Canadian director Grant Harvey is probably best known for his work on the three Ginger Snaps films, which follow the exploits of a pair of sisters who have lycanthropic tendencies. The first of the series, on which Harvey served as an assistant director, is considered one of the best werewolf films of the last decade and the two sequels (Harvey produced them both and directed Ginger Snaps Back are fun in their own right. One thing anyone who has seen either of the three films will note is that underneath the horror and the monsters and the teen angst there is a really strong humorous streak running throughout the movies. With that in mind, it makes sense that Harvey's directorial debut would be a comedy.
American Beer is a simple road movie that follows four young men on a trip across the land to the United States where the hope to spend some time in the sun on the beach. When their car breaks down literally in the middle of nowhere, they each head out in four different directions in hopes of finding a new alternator with which to repair their terminally ill vehicle. The four men each have their own unusual experience to go through once the group splits up. Drew (Jordan Kawchuk) is picked up while hitchhiking by his high school gym teacher. Kurt (Jason Thompson) runs into a character out of a Kerouac novel. Martin (C. Adam Leigh) meanders into a small town and is worshipped when he's mistaken for Ferris Beuller. Al (Scott Urquart) finds himself in hot water when someone realizes that he's stolen his father's pistol.
Don't go into the film expecting your life to be changed. There are no real revelations and there's not a whole lot here that's going to make you think about much of anything or alter your point of view on life, love, or the world around you. It's not that kind of movie and it doesn't try to be. American Beer is a simple buddy-comedy-road movie that doesn't take itself too seriously and simply exists for the sole reason of entertaining us. And it does. While the movie starts off a little slow (it really takes about twenty minutes to get going and I'll admit, it was starting to bore me by that point) but once it gets moving it proves to be a worthwhile comedy with some seriously clever laughs and that odd Canadian wit we all adore so much.
There's nothing overly remarkable about the performances and none of the actors are really recognizable or well known but within the context of what is essentially a very small film (and by that I mean low budget, small cast, and relatively unknown and unseen outside of Canadian TV broadcasts) they work their way through the material just fine. While no one is going to win an Oscar (or in this case, a Juno?) no one stands out as terrible either and compared to a lot of the other low budget indy comedies I've seen, these performances are probably a little better than average.
Harvey's direction is decent but unremarkable. I suppose the best way to describe it would be simple but sometimes simple is more effective and this is one of those times where less is really more. Flashy camera movements and rapid fire editing wouldn't have done the movie any favors so the style used to create the look of the film is appropriate, even if it doesn't lend itself to a whole lot of fancy adjectives in this review.
The movie is presented in a fullframe 1.33.1 transfer and judging by the compositions I'd hazard a guess that this is the original aspect ratio for the film. The budget shows in this transfer as there is some mild print damage and inherent flaws in the image that were likely there to start with due to some of the conditions under which the film was shot. Overall though, there aren't a lot of problems with the image – some very mild edge enhancement is visible and some of the colors are a tad flat but everything is at least watchable.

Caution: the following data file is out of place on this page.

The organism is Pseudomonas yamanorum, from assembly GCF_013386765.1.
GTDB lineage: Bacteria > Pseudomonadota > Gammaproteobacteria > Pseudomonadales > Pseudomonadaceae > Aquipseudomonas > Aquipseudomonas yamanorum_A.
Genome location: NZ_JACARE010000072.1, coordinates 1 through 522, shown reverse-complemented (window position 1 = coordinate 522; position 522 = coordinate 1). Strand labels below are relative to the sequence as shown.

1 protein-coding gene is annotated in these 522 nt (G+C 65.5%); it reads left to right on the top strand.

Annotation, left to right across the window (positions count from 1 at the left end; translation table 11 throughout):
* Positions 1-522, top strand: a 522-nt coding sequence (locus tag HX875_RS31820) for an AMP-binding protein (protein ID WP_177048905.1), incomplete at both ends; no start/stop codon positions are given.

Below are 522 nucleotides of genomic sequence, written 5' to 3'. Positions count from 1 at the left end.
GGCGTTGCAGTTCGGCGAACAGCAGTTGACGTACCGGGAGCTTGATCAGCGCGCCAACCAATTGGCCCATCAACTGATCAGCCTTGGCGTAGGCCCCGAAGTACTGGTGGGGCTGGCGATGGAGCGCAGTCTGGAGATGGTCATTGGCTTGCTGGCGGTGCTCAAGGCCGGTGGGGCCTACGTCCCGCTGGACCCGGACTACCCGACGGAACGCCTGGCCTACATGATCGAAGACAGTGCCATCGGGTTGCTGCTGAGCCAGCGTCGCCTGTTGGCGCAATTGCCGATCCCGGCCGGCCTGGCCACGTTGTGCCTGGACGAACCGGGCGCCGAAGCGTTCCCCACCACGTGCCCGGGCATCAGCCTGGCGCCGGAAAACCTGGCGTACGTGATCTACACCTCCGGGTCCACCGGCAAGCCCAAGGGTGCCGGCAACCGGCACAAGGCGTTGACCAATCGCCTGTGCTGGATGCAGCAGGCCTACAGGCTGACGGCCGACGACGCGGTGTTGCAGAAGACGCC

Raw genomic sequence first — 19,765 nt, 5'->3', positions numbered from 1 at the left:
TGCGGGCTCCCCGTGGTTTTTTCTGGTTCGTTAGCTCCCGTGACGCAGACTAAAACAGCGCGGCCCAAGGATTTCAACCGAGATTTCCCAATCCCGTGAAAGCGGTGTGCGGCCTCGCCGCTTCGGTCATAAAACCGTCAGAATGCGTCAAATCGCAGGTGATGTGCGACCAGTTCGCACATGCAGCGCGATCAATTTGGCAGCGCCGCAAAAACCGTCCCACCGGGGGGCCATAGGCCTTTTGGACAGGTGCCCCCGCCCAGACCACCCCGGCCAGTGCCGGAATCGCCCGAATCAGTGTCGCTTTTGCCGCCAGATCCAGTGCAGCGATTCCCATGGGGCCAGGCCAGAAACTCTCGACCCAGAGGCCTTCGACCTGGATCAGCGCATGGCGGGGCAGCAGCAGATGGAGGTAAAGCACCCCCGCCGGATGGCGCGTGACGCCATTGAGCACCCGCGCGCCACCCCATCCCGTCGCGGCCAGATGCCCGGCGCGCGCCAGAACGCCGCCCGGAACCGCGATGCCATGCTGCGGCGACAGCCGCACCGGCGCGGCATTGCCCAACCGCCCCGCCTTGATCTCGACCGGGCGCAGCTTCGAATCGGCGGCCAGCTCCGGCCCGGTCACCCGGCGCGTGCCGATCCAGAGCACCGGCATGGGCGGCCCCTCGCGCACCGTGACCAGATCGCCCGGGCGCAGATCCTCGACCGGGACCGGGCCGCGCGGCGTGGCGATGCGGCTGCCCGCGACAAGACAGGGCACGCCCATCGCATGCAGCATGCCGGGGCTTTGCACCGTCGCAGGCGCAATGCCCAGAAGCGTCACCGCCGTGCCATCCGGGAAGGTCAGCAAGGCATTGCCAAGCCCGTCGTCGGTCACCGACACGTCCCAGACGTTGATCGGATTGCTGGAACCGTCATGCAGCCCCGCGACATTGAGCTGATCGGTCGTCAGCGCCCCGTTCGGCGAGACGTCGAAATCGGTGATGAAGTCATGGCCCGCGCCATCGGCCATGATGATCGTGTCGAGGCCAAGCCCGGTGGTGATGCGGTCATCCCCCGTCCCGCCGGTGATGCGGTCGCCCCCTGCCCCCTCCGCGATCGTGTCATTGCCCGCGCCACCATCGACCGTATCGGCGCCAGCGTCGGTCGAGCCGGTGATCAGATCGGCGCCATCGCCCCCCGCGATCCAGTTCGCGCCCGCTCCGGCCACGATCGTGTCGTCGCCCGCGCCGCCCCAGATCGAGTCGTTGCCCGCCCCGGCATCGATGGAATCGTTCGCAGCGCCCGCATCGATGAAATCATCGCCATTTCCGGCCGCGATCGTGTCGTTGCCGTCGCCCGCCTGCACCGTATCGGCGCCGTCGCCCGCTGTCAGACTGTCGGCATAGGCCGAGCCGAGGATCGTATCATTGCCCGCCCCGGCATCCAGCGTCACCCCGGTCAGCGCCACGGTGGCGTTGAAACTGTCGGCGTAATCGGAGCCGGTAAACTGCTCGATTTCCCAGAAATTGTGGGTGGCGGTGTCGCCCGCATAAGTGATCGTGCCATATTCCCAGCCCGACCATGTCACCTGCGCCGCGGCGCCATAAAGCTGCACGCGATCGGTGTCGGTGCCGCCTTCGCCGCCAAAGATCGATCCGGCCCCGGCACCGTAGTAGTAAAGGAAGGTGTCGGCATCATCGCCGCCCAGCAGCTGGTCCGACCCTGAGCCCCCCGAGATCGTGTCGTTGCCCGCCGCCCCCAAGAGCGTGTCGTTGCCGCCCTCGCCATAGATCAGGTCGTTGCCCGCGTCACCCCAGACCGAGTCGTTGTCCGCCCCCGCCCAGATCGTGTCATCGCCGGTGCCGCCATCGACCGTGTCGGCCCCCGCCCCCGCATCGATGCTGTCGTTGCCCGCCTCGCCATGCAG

American Beer gets a Dolby Digital 5.1 Surround Sound mix in English. Most of the action comes from the front speakers and the rears aren't really used much but they do fill in the mix a bit with some sound effects and some background music. There are a couple of scenes that sound a little flat but for a low budget feature this mix sounds pretty decent, even if it isn't perfect. There aren't any issues with hiss or distortion, but there are some moments where a few of the noticeable directional effects sound a little bit forced. What's here is sufficient though and it gets the job done just fine.
The biggest and best of the extra features comes in the form of a commentary track from director Grant Harvey who is joined by two of the actors from the film, Brent Kawchuk and Jordan Kawchuk. The three guys are obviously friends and have a great chemistry together, joking around and sharing plenty of good stories about how the film came to be, the conditions under which it was shot, and some of the snags that they ran into during production. There's a lot of information packed into this track and thankfully there isn't a whole lot of dead air at any one given point. The humor that the filmmakers demonstrate in the feature is captured here as well.
There is also a trailer included on the DVD as well as a commentary track, an interactive drinking game, and a decent sized stills gallery.
I'll admit, this one took me by surprise. I initially started watching it thinking that it was the documentary on micro brews of the same name so I wasn't quite sure what to think of it once it turned out to be something completely different but the movie is downright enjoyable. While the A/V quality is less than perfect the movie really should find a bigger audience and American Beer comes recommended.
Ian lives in NYC with his wife where he writes for DVD Talk, runs Rock! Shock! Pop!. He likes NYC a lot, even if it is expensive and loud.